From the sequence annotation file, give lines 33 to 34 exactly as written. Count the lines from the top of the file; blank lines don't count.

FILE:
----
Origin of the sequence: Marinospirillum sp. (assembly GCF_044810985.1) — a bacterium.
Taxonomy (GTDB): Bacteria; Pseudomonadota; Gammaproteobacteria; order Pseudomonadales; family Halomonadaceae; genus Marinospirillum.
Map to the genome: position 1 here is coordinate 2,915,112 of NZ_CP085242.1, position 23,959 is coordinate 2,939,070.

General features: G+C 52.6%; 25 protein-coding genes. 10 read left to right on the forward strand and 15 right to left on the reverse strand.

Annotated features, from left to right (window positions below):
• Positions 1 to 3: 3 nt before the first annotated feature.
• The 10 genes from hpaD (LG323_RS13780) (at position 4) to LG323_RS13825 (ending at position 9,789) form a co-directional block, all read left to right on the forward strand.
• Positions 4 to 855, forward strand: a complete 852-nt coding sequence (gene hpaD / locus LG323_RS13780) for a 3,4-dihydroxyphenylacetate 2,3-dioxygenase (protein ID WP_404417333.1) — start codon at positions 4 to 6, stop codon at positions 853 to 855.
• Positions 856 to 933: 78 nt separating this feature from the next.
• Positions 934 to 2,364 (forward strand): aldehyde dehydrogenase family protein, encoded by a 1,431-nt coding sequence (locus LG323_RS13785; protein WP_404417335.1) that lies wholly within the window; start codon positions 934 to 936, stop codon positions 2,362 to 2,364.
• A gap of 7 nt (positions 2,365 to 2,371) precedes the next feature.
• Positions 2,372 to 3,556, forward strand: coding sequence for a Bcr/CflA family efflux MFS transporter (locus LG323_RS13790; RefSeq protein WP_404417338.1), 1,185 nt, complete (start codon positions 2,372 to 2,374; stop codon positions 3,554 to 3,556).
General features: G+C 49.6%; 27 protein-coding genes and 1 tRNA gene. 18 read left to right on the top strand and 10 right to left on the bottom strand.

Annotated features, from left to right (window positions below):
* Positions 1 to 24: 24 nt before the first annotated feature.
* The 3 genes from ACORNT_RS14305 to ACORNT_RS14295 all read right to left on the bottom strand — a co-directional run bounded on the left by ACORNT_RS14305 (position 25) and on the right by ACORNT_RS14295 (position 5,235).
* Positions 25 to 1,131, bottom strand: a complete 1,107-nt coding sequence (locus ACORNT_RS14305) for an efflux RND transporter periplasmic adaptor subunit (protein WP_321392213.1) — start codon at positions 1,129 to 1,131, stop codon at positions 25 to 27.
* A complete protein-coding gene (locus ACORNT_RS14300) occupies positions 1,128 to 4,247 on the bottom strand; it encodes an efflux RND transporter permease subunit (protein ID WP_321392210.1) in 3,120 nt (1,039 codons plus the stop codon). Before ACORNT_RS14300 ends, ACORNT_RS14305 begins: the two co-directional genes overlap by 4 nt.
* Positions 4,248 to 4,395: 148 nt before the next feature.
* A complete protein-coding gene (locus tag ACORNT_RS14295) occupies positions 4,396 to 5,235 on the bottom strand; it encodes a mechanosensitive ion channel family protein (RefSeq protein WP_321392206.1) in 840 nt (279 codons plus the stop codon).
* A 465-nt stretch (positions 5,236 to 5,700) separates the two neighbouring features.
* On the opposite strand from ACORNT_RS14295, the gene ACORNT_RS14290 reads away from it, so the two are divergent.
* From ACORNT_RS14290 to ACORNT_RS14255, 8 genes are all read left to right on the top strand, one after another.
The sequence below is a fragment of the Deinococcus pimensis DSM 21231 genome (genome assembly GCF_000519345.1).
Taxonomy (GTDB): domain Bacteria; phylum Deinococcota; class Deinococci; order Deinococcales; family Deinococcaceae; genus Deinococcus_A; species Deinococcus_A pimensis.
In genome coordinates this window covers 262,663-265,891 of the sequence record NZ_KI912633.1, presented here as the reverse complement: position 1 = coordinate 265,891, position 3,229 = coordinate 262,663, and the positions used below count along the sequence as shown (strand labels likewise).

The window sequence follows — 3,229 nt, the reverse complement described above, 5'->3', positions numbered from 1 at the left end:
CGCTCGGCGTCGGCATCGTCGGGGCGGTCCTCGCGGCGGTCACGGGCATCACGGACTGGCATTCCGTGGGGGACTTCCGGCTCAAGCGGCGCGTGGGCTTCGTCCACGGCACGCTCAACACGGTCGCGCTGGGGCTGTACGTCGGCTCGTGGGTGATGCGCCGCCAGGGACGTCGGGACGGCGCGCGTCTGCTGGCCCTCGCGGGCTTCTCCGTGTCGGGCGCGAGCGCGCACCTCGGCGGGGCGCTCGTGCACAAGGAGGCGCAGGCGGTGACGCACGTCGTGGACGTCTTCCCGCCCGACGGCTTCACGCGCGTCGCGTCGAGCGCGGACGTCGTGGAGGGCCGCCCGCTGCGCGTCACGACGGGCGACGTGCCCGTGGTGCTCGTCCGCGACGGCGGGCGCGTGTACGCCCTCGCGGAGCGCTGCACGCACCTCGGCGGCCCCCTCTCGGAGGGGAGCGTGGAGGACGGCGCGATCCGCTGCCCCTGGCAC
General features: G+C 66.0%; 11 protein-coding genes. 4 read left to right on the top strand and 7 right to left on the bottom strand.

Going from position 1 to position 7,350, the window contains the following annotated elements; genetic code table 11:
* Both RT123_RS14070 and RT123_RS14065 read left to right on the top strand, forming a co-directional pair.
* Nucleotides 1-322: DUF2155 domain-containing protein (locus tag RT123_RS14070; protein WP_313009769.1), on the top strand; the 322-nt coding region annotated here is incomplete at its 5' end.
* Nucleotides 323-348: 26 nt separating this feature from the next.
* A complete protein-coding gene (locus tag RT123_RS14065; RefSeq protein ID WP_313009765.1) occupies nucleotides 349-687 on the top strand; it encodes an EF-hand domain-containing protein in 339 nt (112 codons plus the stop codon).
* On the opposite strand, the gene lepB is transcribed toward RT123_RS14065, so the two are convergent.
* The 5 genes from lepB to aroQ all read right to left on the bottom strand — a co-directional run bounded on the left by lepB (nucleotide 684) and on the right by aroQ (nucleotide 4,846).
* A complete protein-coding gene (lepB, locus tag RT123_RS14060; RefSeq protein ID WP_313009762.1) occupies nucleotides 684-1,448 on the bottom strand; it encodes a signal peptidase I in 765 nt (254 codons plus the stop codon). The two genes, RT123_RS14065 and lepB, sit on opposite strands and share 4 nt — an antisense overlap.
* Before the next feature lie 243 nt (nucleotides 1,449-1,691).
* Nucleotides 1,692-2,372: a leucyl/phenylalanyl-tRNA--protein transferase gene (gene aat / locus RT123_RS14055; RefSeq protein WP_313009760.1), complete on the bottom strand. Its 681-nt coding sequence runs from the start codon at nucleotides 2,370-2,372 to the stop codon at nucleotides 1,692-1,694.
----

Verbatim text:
* Nucleotides 323-348: 26 nt separating this feature from the next.
* A complete protein-coding gene (locus tag RT123_RS14065; RefSeq protein ID WP_313009765.1) occupies nucleotides 349-687 on the top strand; it encodes an EF-hand domain-containing protein in 339 nt (112 codons plus the stop codon).